Full of candy, scared and spooked, disguised as a creature of the night…that's Halloween sorted. The festival is very popular in the English speaking world. But Germany's favourite event when the world gets so much darker is St Martin's Day. Growing up, we never did anything for Halloween but instead were busy working on our little lanterns for the walk.
So what is St Martin's Day all about? It is the remembrance of a legend in which a knight called Martin is riding along a path on a cold November night. He comes past a beggar by the roadside and even though he's got nothing on him, he decides to help the poor man out by ripping his cloak in two and giving half to the beggar. Well, this is the version of the story that I remember from Kindergarten anyway. If you read up on it on Wikipedia (http://en.wikipedia.org/wiki/Martin_of_Tours), the tale becomes a LOT more religious. What is remembered though is the tale of generosity and sharing with those in need.
St Martin's Day is celebrated in Germany around 11 November. Children will build themselves little lanterns and go on a walk to a bonfire site with them. Sometimes, the walking group is led by a "St Martin" on a horse, and often they are accompanied by a local band playing the famous St Martin's songs. If you want to celebrate St Martin's Day too, you can build little lanterns, sing a song with the children (or with your mates!) or bake a lovely Weckmann.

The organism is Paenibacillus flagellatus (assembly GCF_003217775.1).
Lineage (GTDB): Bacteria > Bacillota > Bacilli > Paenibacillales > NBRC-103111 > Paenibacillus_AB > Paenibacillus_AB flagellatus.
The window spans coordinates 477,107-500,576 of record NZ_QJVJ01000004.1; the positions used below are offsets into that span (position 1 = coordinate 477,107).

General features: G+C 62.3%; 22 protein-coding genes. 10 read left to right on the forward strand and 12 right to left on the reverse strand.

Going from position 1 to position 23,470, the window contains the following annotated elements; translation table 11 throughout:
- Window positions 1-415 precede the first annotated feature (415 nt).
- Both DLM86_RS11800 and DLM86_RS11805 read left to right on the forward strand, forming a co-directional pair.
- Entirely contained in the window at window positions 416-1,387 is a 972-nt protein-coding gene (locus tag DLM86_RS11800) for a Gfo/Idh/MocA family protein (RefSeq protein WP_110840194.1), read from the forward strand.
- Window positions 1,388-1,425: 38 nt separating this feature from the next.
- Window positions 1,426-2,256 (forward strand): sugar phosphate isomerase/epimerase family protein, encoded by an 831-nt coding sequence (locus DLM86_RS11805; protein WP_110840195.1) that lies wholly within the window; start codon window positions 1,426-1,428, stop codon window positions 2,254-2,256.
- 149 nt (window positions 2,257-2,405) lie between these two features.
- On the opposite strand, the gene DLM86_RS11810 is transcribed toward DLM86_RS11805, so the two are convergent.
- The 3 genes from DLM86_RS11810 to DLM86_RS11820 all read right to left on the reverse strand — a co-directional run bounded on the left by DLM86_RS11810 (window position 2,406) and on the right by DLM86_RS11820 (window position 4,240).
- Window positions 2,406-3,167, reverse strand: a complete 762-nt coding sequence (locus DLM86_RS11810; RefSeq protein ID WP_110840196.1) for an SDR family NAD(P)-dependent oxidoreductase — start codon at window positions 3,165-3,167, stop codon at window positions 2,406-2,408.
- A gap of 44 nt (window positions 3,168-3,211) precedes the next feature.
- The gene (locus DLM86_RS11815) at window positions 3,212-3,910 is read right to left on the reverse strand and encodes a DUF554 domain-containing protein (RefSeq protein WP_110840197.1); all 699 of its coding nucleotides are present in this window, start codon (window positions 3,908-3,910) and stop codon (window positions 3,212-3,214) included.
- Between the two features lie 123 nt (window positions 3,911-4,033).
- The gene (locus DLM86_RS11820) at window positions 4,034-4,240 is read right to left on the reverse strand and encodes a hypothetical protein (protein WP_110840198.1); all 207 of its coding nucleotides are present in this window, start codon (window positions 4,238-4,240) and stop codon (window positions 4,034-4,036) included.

St Martin's Songs
The easiest song to learn is "Laterne, Laterne", with its three lines of lyrics. They go
Sonne, Mond und Sterne
Brenne auf mein Licht, Brenne auf mein Licht
Aber nur meine liebe Laterne nicht!
(Lantern, Sun, Moon and Stars. Burn up my light, but not my dear lantern!)
Other great songs for this season:
- "Ich geh' mit meiner Laterne", which is my definite favourite, and
- "St Martin", which is probably where I get my version of his story from.
Weckmänner and Sugar Pretzels
Yum! Eating these around the bonfire with a cup of Glühwein will get you in the mood for German Christmas better than any sausage sandwich ever could.
Here is a Weckmann recipe in German, with thanks to the website chefkoch.de. How much do you understand?
1 Kilo Mehl, 1 Würfel Hefe, 150 Gramm Zucker, 90 Gramm Butter, 1 Teelöffel Salz und 500ml warme Milch.
Zuerst das Mehl, die Hefe und 125ml Milch vermischen und 10 Minuten gehen lassen.
Butter, Zucker, Salz und restliche Milch auflösen und alles mit dem gegangenen Teig verrühren. Aus dem Teig Weckmänner formen und 10 Minuten gehen lassen.
Mit Milch bestreichen und 15-20 Minuten bei 220 Grad backen.
You can also find an English language version of the Weckmann recipe online.